Jefferson Hagen / MacEwan Athletics
EDMONTON – You can't blame the MacEwan Griffins for initially seeing Atlas St. Paul-Butler as a future inside threat for their team.
Standing 6-foot-6, he regularly manned the middle for his Victoria, B.C.-based Oak Bay high school basketball team, which was ranked No. 1 in the province.
That was enough for Griffins men's basketball head coach Eric Magdanz to touch base about coming to Edmonton. He had no idea at the time that he was also getting a guy who has a silky-smooth shooting touch from the perimeter.
"In high school, because we didn't have any bigger players on my team, I always kind of played the 5," St. Paul-Butler said. "It wasn't really until I came out here and had the opportunity to play on the perimeter that I've been shooting more consistently.
"It's been something that's new at MacEwan, but it's always been something I've worked on."
This season, the third-year forward has blossomed into one of the biggest threats from behind the arc on the Griffins, making 40 per cent of his treys (10 of 25) so far. Only Ryan Coleman has a better percentage on the team (66.7), but he's only attempted three shots.
St. Paul-Butler will lead the Griffins (3-9) into action against Mount Royal University (6-6) this weekend (Friday, 8 p.m.; Saturday, 7 p.m., both at Atkinson Gym, Canada West TV).
"He's a player who's sort of adapted his game throughout his career here," said Magdanz. "He kind of came in as someone who played strictly close to the basket and he's really expanded his game towards the perimeter to become one of our best three-point shooters.
"Over his first two years, he had to play behind some older players and his playing time was limited, but he did a good job of preparing himself and getting himself ready. When the opportunity arose this year, he was ready to take advantage of it."
St. Paul-Butler saw limited action off the bench last season behind a veteran cast of starters, who have since graduated. One of those was Keith Gerdes, who had the height to play inside but was a deadly a three-point shooter, too. In many ways, St. Paul-Butler is filling those shoes now.
"I played against him all the time (in practice) and he's an amazing shooter," he said. "I do play quite a bit like him now, I guess. It was cool to get to play against him. He hit a lot of threes in my face, so it made me get in the gym and get better."
That truly is the best way to get better at draining shots – spend hours in the gym shooting over and over. What St. Paul-Butler likes about the Griffins is their commitment to doing that.
"The cool thing about our team is we're all in the gym shooting almost every day," he said. "You see all your teammates. You don't even have to text them. You just go to shoot and they'll be there.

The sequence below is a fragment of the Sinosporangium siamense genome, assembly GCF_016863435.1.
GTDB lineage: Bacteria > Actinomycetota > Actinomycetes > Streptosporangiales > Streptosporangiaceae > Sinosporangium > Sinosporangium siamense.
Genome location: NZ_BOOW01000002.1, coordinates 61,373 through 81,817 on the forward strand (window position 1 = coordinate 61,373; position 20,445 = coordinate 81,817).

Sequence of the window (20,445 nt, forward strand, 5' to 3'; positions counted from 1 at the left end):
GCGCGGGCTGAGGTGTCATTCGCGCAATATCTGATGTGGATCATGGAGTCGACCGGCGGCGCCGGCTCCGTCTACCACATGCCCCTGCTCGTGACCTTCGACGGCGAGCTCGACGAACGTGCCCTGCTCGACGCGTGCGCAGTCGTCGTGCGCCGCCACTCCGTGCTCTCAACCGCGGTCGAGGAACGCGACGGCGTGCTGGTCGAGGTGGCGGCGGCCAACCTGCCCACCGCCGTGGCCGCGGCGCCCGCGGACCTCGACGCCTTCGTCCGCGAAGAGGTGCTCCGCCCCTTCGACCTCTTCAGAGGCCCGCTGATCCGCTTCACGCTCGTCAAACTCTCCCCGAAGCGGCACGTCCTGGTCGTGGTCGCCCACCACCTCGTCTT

"I think it's a pretty good culture – working on our game, trying to get better."
Their hard work showed signs of paying off during a first-half stretch against Saskatchewan last Friday when they hit at 71 per cent from behind the arc. St. Paul-Butler was among six Griffins who bucketed at least one trey in going 12-for-17 to build a 33-point lead.
They won the contest even though they couldn't keep the hot shooting rolling, but that sag crept into their game a night later and they suffered an 82-67 defeat.
Magdanz will be looking for a response six days later when the Griffins entertain the Cougars, a team they are trying to catch for a playoff spot.
"We're looking for a level of compete with our team," he said. "Mount Royal plays hard, they play physical, they play aggressive, they really like to get out into transition.
"In order for us to be able to contain them and have an opportunity to win a couple of games here, we need to be the aggressors and focus on the little details to make sure we're putting ourselves in positions to succeed."
St. Paul-Butler, not just a three-point shooter, will be key to that effort. He gives the Griffins plenty of tough minutes, too, as evidenced by the elbow he took to the face against Saskatchewan last Saturday.
"He was a great rebounder (in high school), he had a good presence inside," said Magdanz. "That was our original thought for him, but as we got to know him better and saw that his skill-set was a little bit more diverse than what he was able to show in high school, we expanded our plans for him.
"The great part about him right now is he can play a multitude of positions for us and help us in a lot of different scenarios."